PHILADELPHIA - New Jersey State Police officers who killed a suspected car thief during a standoff by firing 39 rounds "for 10 solid seconds" must head to trial to answer excessive-force claims filed by estate of that suspect, who officers thought was holding a gun but had actually pulled out a crack pipe, the 3rd Circuit ruled.
The three-judge appeals panel found that the officers had justification to use deadly force in response to Eric Quick's "abrupt, threatening movement," but the number of bullets fired may have been excessive.
Five state troopers had responded to local police officers' pursuit of a stolen vehicle on the night of July 21, 2003. Quick allegedly abandoned the vehicle on Interstate 295 and fled into the woods. The state troopers gave chase until Quick became entangled in a thicket.
As three of the officers had their guns trained on Quick, they repeatedly ordered him to show his hands and freeze.
Quick, who appeared to be clutching an object tucked into the waistband of his sweatpants, refused to comply. "Suddenly, the suspect pulled his right hand out of his waistband, not as if he were surrendering, but quickly and as if he were drawing a pistol," the court summarized.
The three officers opened fire on the suspect, shooting a total of 39 rounds. Of the 18 bullets that hit Quick, 11 hit him from behind as he turned away from the officers.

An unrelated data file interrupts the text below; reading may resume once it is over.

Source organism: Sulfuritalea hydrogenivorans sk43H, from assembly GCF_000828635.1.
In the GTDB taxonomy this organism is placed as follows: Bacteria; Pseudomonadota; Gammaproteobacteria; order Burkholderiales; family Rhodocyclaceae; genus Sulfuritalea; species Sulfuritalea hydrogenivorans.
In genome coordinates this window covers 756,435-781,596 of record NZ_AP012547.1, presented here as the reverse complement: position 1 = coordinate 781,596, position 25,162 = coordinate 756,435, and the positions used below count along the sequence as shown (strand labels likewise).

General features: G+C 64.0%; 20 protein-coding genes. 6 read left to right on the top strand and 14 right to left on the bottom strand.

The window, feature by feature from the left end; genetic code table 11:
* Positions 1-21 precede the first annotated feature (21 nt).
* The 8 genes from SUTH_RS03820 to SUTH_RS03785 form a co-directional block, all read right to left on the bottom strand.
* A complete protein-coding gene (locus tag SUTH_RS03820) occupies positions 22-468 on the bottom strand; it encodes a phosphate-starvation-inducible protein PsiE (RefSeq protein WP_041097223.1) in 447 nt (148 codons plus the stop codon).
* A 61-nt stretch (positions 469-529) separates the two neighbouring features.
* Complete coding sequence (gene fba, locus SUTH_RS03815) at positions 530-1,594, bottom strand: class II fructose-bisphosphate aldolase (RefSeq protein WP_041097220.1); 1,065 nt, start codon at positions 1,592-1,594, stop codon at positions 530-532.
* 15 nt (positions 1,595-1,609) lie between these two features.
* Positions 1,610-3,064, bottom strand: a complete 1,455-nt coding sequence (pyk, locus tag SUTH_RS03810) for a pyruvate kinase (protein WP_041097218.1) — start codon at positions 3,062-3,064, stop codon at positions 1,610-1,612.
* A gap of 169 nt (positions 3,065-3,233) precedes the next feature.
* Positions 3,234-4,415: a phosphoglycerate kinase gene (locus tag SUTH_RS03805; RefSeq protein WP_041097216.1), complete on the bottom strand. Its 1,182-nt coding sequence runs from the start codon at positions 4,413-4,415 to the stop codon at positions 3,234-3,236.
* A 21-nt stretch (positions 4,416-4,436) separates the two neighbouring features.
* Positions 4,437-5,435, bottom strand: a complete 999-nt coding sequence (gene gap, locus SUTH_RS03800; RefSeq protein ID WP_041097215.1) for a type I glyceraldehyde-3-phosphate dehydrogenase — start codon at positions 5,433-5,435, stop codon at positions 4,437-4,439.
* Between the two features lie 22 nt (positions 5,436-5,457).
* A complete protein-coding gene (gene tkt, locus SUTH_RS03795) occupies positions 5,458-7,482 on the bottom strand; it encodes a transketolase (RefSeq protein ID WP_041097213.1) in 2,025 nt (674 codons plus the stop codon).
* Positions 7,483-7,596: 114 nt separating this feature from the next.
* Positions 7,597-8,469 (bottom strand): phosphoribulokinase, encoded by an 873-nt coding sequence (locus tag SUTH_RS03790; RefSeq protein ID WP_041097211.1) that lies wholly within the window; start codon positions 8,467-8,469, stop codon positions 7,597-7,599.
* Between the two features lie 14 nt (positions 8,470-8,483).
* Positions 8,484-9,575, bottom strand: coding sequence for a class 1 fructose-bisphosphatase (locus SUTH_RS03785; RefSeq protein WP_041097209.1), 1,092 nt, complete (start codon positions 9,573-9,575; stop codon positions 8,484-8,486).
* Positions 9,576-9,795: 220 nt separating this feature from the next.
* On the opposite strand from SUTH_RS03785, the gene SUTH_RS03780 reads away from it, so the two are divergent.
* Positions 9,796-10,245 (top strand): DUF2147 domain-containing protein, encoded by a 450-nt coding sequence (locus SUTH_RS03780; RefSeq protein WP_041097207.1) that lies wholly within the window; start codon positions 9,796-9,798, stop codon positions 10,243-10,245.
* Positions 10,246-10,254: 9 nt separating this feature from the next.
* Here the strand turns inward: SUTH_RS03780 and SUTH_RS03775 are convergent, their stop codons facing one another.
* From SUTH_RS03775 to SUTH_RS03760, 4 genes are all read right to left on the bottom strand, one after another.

"It turned out that Quick did not have a gun in his right hand; he held only a crack pipe," the summary continues. "The pipe was shaped like a cigarette - two inches long, cylindrical, and clear. A toxicology report suggests that Quick was under the influence of cocaine and heroin at the time of the incident."
A grand jury that investigated the case ultimately declined to indict the troopers, but Quick's estate filed suit in April 2004, claiming the officers violated Quick's Amendment rights by using excessive force. A New Jersey federal judge granted the officers summary judgment in 2009.
Waiting to see what Quick had drawn from his waistband could have proved fatal, but "a jury should decide whether the force became unreasonable," the 3rd Circuit said in reviving the case Friday.
The lower court's ruling had acknowledged that "the number of bullets fired appears to be 'excessive' in laymen's terms," but the judge said that there was "no evidence that any of the troopers fired mindlessly or paused and then resumed firing after Quick was on the ground facedown."
The appeals court's three-judge panel noted that a jury could find differently.
"Although Quick's weaponless right hand was fully visible immediately after the troopers began firing, the troopers continued to fire for roughly 10 seconds, shooting a total of 39 rounds," Judge D. Brooks Smith wrote for the court. "On these facts, a reasonable jury could conclude that the
The ruling notes that the officers did have flashlights, which should have helped them see that Quick did not have a weapon when they were in the woods. The judges were also skeptical about the officers' explanation as to why more than half of the bullets that struck Quick do so from behind.
"We are, moreover, concerned by the fact that 11 of the 18 bullets that struck Quick hit him from behind," Smith wrote. "The troopers try to explain this by saying that Quick spun around and fell to the ground as the final shots were fired. Frankly, this explanation sounds a bit far-fetched."